Vladimir Putin, in the manner of a modern day Tsar, has launched a series of initiatives
to mark his march back to the Kremlin. His most eye-catching proposal is to form a Eurasian Union, a Moscow-controlled EU for the post-Soviet space. Writing in Today’s Times (£), Russia’s strongman explains the benefits: a union would aid greater economic integration in the
region and it would place a regional bloc on the other side of the negotiating table from the European Union.
But, what are Putin’s real aims, beyond laying out an agenda for his presidential term? Steps could be taken to integrate the post-Soviet region; but, without domestic reforms in Russia,
Ukraine, Kazakhstan and so on, the benefits of further economic integration will probably be minor. It is already relatively easy for workers to travel in and out of Russia, which has used
migration, especially from Central Asia, to check demographic decline.
The first thing to note is that nothing of this is, in fact, new. Vladimir Putin has sought to develop a single economic space in the post-Soviet region for more than 12 years. Ukraine, Kazakhstan
and Belarus have resisted Putin for political reasons, fearing domination by Russia. Attempts to forge a simple customs union in the past were frustrated by the bureaucratic incompetence and
endemic corruption that characterises Russia and Central Asian today. None of this has changed and an ambitious EU-like project remains a remote possibility, which Putin must realise.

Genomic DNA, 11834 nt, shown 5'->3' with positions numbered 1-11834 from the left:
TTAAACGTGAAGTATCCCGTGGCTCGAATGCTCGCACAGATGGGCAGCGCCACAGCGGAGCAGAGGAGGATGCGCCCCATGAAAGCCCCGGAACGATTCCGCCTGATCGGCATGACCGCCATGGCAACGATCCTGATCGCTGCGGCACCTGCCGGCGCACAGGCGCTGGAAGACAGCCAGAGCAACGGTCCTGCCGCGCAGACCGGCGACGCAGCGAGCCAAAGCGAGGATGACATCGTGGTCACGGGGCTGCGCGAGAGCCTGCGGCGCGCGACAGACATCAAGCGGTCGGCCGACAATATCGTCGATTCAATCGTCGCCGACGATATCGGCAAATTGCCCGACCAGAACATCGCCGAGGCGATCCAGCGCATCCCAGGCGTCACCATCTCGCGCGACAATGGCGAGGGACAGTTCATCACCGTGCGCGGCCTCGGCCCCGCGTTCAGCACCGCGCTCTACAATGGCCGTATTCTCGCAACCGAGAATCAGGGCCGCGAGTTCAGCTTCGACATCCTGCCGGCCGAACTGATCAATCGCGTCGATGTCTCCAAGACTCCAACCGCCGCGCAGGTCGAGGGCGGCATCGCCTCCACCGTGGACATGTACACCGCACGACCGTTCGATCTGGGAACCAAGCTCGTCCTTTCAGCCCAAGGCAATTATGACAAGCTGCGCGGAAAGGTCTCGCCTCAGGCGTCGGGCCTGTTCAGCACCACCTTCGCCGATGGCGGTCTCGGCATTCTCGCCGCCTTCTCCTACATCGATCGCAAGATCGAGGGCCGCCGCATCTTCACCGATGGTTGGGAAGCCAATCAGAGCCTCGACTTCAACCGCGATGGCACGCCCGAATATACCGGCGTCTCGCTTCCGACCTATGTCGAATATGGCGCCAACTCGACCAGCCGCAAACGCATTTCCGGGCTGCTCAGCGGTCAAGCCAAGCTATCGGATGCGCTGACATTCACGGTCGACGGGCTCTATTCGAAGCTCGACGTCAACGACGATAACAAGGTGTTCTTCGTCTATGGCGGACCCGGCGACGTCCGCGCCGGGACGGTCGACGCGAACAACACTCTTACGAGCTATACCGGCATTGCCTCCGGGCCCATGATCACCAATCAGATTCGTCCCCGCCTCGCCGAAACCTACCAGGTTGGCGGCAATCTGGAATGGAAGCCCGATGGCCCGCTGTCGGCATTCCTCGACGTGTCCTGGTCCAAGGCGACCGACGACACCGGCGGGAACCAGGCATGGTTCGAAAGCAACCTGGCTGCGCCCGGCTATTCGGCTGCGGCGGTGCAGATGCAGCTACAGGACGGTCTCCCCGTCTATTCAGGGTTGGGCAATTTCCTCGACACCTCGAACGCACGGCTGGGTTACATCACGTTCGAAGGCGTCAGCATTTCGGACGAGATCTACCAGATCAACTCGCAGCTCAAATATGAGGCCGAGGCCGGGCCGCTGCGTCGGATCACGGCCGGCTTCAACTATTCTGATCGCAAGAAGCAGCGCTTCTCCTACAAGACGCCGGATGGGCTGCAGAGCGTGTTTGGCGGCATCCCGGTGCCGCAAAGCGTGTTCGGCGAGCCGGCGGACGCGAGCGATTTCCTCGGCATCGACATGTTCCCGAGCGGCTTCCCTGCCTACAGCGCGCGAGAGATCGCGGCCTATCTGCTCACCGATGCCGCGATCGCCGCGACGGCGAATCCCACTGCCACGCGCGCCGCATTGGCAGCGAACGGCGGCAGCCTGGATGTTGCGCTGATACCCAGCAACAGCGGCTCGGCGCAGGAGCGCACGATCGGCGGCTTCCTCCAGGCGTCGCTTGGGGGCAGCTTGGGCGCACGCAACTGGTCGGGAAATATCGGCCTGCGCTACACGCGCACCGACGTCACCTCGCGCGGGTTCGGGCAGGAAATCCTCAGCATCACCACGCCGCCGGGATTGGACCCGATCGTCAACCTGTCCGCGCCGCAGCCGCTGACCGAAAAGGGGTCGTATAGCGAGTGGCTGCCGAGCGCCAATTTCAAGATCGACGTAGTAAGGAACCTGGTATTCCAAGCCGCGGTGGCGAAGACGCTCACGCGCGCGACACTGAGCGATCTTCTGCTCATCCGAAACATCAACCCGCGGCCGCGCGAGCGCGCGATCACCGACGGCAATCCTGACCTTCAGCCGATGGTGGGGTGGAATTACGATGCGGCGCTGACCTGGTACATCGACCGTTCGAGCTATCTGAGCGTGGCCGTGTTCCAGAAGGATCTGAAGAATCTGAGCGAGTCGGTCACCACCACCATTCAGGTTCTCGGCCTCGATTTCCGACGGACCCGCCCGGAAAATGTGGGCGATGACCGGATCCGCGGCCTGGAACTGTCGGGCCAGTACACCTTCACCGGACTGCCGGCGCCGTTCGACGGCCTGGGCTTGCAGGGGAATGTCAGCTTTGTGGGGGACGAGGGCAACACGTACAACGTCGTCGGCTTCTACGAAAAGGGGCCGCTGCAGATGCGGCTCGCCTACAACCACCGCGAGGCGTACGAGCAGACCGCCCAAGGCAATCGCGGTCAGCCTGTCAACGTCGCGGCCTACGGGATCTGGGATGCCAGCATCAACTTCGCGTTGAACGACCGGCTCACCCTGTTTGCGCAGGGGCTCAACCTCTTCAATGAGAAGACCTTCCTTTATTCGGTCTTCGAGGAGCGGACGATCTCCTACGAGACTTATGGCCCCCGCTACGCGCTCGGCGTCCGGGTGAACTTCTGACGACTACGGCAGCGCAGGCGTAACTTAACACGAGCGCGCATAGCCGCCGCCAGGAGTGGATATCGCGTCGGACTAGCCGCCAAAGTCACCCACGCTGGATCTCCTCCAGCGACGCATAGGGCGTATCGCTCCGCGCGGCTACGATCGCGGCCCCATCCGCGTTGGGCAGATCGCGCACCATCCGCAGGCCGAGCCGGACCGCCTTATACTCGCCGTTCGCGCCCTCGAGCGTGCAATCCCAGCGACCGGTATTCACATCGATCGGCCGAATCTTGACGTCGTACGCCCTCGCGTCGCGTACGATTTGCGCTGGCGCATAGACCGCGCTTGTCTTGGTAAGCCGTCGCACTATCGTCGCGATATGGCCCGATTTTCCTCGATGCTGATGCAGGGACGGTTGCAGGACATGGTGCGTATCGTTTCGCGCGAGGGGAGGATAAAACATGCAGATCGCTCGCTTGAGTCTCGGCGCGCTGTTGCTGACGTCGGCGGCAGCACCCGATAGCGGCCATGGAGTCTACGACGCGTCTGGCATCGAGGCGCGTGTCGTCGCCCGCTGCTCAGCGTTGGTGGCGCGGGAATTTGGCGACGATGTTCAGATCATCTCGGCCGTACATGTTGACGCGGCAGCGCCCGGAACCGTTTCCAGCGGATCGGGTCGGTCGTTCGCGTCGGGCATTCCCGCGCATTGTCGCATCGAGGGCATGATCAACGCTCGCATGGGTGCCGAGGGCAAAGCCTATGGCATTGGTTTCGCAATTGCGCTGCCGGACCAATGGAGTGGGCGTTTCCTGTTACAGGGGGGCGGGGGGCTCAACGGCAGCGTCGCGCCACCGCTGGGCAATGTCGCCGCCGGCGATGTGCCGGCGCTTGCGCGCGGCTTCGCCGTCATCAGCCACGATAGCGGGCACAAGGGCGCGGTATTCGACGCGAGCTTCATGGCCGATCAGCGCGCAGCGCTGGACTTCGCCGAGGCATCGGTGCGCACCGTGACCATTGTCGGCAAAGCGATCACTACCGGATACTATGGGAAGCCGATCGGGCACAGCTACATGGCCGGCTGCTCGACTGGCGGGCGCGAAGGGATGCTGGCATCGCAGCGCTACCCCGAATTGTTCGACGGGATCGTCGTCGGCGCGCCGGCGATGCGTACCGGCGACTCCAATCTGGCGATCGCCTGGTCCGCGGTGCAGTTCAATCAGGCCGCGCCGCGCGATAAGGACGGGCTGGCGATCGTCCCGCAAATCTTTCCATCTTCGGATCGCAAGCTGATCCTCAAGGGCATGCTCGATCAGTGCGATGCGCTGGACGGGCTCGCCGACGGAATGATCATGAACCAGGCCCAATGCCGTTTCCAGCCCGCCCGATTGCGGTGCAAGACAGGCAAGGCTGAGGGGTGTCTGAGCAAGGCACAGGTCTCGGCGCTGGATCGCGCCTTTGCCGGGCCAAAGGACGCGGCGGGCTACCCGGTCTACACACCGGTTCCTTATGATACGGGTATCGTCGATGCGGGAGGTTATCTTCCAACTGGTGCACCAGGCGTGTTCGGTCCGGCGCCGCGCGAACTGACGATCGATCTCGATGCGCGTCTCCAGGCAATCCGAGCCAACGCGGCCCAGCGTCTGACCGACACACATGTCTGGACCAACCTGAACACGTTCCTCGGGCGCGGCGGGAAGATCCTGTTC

Of course, this may just be a case of Putin trying to eclipse Dmitry Medvedev. The current Russian president has made WTO membership for Russia a key plank of his presidency, which would be
undermined by Putin’s Eurasian Union.
That’s the domestic side; then there is a regional part. Putin’s proposal, though unrealistic, is a useful diplomatic initiative to counter central Asia’s growing reliance on
China and bring Ukraine to heel. As Russia expert Ben Judah notes: “If you join Putin’s bloc you don’t have to worry about becoming a central Asian Zambia” – that is,
become over-reliant on China. A third possible aim concerns Europe. Russia wants to claim that it represents more than itself when it argues with the EU over market access issues. As such, it would
play to the EU’s desire to have links with other regional blocs, even when they didn’t exist.
Whatever motivates Putin, it is worth noting how keen Putin is to define his return to presidential power in contrast to the supposedly pro-Western and Europhile instincts of Medvedev.